So for the recipe, it’s really worth going to the trouble of making these, you can do them anytime and freeze them by wrapping them on a plate, in cling film or parchment and then cling film and then you can just deep-fry them on the day. The recipe I’m writing is for 1kg of spuds and you can argue until you’re blue in the face about which potato you want to use but everyone goes mad for Maris Pipers at Christmas and who am I to argue? You want something that’s not crazy floury but not waxy either.
So this all about a system, flour, egg, breadcrumbs, in that order. Once you mash your spuds, set out the three bowls on the table and a large chopping board for rolling the spuds. I shape all the croquettes from the potato, one after the other and set them aside on plates, the follow by dipping them into the flour, then set aside again, then the egg and then the breadcrumbs. It’s messy for sure and you will get goo all over your hands but so what, drink some wine while you’re doing it and you won’t even notice.
You can double or triple these quantites, this lot will make about 12 average sized croquettes
1kg/ 2lb floury spuds, steam them so the keep their shape and don’t make potato soup
25g/ 1oz butter
2 whole eggs - cracked into the bowl and whisked lightly
50g/2oz plain flour (or gluten free is you’re going gluten free)
100g/4oz breadcrumbs, you can use any kind you want here, white, sourdough or gluten free
Salt and pepper
Oil for deep frying
- Steam the spuds. Put a tea towel over them and under the lid of the steamer when they are done and leave them cool a bit before mashing. This will absorb the excess moisture.
- Mash the potato using just butter and salt and pepper, adding milk will make them far too runny plus they will go off too fast. You want a fairly dry mash.
- Lay out the bowls for the crumbs on in a row on the table, containing the flour in the first, the egg in the second and the breadcrumbs in the third. If you run out of one or the other, don’t freak out, just top it up.
- Sit down and get comfy.
- Spoon an amount of spud thats the size of a small bird in your hand and, using your other hand, roll it into a short, fat sausage. Tip the ends off the chopping board to flatten them, it’s all about a light touch here.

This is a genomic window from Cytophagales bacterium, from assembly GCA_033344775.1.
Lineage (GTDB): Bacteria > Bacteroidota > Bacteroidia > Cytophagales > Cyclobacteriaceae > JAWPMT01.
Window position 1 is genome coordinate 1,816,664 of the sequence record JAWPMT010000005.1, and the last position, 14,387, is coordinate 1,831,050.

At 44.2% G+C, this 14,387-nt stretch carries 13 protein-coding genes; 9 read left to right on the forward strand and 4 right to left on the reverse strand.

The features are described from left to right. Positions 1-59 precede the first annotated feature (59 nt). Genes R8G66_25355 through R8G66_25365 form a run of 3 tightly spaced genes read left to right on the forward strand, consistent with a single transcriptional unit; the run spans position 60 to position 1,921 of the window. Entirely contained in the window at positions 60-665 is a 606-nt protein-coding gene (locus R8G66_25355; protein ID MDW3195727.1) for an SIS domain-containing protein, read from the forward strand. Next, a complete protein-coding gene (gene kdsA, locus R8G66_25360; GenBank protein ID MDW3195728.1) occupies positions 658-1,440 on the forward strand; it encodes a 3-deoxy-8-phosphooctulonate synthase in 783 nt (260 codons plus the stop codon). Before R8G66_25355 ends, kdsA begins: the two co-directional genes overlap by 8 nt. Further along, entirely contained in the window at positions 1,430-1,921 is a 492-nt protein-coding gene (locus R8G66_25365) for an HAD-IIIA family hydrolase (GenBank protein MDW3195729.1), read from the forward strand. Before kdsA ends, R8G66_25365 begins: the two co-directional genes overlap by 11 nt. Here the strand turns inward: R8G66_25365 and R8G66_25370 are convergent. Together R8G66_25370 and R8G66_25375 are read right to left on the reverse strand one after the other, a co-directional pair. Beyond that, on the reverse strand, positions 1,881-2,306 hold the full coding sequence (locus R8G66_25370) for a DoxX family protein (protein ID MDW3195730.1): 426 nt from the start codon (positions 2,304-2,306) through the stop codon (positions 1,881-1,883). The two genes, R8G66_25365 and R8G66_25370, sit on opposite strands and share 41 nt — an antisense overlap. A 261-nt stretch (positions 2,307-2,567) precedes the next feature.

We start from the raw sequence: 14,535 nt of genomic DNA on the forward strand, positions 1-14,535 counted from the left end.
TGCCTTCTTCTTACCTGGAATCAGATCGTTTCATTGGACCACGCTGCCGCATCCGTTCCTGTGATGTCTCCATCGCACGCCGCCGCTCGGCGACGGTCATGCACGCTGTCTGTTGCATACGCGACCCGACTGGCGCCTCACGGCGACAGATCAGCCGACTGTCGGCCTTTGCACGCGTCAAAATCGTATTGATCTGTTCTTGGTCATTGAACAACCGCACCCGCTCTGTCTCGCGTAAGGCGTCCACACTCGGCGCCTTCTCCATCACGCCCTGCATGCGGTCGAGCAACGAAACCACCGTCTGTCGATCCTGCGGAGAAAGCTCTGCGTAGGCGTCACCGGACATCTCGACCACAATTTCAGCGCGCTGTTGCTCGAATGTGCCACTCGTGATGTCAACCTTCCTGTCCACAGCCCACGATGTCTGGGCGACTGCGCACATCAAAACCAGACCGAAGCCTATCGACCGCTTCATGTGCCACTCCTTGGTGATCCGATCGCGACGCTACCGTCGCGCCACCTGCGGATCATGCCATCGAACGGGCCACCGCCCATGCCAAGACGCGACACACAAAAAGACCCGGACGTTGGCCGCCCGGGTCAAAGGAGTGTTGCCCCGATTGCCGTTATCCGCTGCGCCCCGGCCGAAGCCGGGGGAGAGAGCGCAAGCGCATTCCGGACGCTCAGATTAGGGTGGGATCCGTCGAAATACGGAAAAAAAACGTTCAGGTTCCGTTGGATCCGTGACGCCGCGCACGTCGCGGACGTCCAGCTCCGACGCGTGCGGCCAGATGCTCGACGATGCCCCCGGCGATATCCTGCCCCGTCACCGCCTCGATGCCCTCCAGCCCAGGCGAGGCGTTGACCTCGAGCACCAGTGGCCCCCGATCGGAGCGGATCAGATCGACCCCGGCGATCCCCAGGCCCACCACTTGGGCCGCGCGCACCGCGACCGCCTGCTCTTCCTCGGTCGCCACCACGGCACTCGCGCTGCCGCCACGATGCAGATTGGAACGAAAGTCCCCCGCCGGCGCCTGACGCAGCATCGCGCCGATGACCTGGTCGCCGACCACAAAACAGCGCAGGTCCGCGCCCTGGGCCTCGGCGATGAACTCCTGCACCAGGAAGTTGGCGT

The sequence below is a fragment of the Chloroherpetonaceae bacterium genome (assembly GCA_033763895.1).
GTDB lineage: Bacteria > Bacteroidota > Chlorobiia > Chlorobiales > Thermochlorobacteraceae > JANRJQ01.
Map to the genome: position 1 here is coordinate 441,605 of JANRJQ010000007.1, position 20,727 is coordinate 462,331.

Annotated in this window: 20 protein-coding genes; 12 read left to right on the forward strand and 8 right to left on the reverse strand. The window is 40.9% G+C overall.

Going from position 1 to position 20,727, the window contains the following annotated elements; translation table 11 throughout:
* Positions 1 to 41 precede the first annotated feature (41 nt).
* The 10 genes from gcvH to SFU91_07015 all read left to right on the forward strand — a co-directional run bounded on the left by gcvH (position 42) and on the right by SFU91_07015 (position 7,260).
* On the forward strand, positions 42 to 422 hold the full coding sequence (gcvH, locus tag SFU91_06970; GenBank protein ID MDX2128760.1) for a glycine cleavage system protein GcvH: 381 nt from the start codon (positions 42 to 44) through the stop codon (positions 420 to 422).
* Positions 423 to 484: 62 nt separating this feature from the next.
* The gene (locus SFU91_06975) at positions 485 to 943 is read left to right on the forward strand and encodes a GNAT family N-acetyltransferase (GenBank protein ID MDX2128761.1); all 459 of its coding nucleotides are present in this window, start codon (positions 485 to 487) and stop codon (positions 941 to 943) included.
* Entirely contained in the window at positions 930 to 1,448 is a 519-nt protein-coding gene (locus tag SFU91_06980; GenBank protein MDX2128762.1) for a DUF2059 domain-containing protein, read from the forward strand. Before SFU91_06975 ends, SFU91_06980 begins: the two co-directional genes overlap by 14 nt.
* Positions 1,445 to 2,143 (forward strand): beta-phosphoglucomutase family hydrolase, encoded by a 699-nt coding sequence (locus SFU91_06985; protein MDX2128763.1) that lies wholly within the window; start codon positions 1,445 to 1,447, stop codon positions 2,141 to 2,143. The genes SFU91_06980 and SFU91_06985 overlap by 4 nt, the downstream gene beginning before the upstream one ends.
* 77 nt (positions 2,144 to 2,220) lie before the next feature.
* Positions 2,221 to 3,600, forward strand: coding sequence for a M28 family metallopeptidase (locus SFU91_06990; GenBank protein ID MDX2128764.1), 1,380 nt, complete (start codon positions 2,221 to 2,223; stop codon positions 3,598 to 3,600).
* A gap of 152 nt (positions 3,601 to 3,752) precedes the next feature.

- Line the shaped spuds up and use up all the mash to make as many as you can.
- Now dip each one into the flour, dipping the ends in too, it’s important that the whole croquette is covered.
- Repeat this with the egg, this bit will be dribbly and messy, and then do the breadcrumbs. Lay them on plates in a single layer.
- At this point you can freeze the croquettes or keep them in the fridge overnight, wrapped loosely in cling-film.
- Timing is everything on Christmas day so at least half an hour before you are ready to sit down to eat, heat up some oil in a pan. This is the one time I will concede to deep frying as it really is the best. Put a few croquettes into the frying basket, not too many as it will cool the oil down too much, and lower them in. About five minutes should do it to cook them, watch that they don’t fall apart, but they shouldn’t. Handle them carefully, putting them onto some kitchen paper on a plate in a warm oven. Keep going until you have fried them all.
Some folks might prefer to bake these in the oven, in that case heat the oven to 200degreesC and put the croquettes onto a roasting tray, drizzling them with olive oil, rapeseed oil or melted coconut oil and bake them for 20 minutes.
Croquettes know no bounds so feel free to spice up this recipe, but when they are doused in delicious, meaty gravy you just won’t need to. In this case, why mess with tradition?